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    Chancellor George Osborne has announced £12bn worth of welfare cuts in his latest budget announcement, which will affect thousands of UK families. welfare bill 2.jpg

    One of the ways the government plan to reduce welfare spending is by limiting Universal Credit and first time tax credits to the first two children in families only reports the BBC.

    Currently 870,000 families with more than two children are claiming tax credits; however any family that has a third or subsequent child after April 2017 will not be able to qualify for Child Tax Credit. The same will also apply to families claiming universal credit for the first time after April 2017. People who have been in receipt of tax credits or universal credit with an interruption of less than six months will be exempt, and this does not apply to child benefit.

    Many working age benefits are set to be frozen for four years after 2016, with people claiming Employment and Support Allowance seeing payments reduced to match Job Seekers Allowance. It is expected that 492,000 people will be affected by this cut and that it will save £445m a year.

    The benefit cap for people living in London will be reduced to £23,000 a year and £20,000 for the rest of the UK. The benefits excluded from the cap include: Working Tax Credit, Disability Living Allowance, Personal Independence Payments and the WRAG element of ESA. This is expected to save £405m a year.

    Anyone between the ages of 18 and 21 will now find it harder to receive housing benefit as from April 2017 any one of that age will not automatically be able to claim housing benefit. Parents whose children live with them will be exempt, as will vulnerable groups and claimants who have been in continuous work for the preceding six months. This is said to save £25m a year.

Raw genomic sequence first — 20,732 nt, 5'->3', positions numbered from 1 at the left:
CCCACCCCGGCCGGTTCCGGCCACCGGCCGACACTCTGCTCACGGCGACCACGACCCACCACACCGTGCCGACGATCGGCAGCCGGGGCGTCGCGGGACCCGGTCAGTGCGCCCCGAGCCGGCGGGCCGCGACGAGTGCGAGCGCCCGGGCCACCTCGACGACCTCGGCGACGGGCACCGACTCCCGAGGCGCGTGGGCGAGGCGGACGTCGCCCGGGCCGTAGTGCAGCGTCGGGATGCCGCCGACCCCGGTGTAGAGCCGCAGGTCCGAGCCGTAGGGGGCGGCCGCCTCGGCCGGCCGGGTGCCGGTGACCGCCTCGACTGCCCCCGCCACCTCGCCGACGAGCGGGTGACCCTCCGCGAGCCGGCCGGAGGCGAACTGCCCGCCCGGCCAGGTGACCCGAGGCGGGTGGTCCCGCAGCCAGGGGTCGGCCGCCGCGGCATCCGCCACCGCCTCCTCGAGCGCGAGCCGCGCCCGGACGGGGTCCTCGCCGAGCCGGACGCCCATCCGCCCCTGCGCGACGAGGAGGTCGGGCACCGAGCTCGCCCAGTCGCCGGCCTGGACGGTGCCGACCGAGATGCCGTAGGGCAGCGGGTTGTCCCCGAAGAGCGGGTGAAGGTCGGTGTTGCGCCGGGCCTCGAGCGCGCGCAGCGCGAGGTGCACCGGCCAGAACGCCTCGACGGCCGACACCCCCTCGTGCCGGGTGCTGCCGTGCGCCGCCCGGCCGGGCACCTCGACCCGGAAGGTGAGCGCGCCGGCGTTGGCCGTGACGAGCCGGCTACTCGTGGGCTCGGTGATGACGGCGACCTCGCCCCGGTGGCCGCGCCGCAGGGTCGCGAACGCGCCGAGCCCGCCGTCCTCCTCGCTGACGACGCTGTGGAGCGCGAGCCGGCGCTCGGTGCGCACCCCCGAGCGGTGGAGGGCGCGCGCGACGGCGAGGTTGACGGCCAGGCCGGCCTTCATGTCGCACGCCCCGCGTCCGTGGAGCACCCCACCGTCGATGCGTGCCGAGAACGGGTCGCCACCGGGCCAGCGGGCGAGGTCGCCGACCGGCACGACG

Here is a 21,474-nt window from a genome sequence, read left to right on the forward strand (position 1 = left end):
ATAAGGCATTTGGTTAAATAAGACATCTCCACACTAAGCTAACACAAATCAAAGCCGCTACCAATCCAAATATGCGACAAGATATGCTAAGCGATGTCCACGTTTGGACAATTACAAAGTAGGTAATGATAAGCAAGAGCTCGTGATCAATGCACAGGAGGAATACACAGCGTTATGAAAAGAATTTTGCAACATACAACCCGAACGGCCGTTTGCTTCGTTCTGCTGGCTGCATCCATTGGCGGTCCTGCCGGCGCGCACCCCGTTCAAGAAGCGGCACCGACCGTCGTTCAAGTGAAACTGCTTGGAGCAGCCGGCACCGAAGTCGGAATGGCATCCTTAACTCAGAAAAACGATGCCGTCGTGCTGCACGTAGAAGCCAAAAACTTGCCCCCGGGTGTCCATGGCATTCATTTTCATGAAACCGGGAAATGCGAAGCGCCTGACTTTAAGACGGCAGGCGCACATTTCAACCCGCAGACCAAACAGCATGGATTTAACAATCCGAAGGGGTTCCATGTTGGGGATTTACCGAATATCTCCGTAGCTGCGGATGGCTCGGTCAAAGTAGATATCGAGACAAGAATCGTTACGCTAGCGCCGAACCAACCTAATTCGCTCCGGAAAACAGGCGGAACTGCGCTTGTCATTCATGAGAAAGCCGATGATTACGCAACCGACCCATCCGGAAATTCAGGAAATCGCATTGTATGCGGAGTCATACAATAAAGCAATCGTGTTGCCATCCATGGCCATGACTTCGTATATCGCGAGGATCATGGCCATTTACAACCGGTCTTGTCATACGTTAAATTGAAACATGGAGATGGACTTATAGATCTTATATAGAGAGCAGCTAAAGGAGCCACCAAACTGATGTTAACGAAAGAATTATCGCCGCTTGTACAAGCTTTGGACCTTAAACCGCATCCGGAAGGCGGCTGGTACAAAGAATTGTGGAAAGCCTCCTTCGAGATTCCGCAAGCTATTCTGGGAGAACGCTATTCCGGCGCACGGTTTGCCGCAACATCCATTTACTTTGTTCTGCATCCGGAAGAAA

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    July 09, 2015 by Laura Matthews Categories: Government And Reforms

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    Introduction The National Statement of Expectations for Supported Housing (NSE) was finally published on 20 October 2020, five years after the 2015 Comprehensive Spending Review suggested regulatory and oversight changes were needed, although in 2018 the government >>>

     

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    Responding to the DWP Consultation:  Housing Benefit Reform - Supported Housing

    "It was well-run, in a good location, and very useful.  I've only one suggestion; as the session went on it would perhaps have been useful for bullet points of general agreement about what should be in the sector response to be displayed and added to as the session went on, maybe on a flip chart. Regarding your response paper, I particularly like the answer you give to question 9.  In fact the general: "if it ain't broke don't fix it" response could be pushed harder."

    M.P. - Adref Ltd

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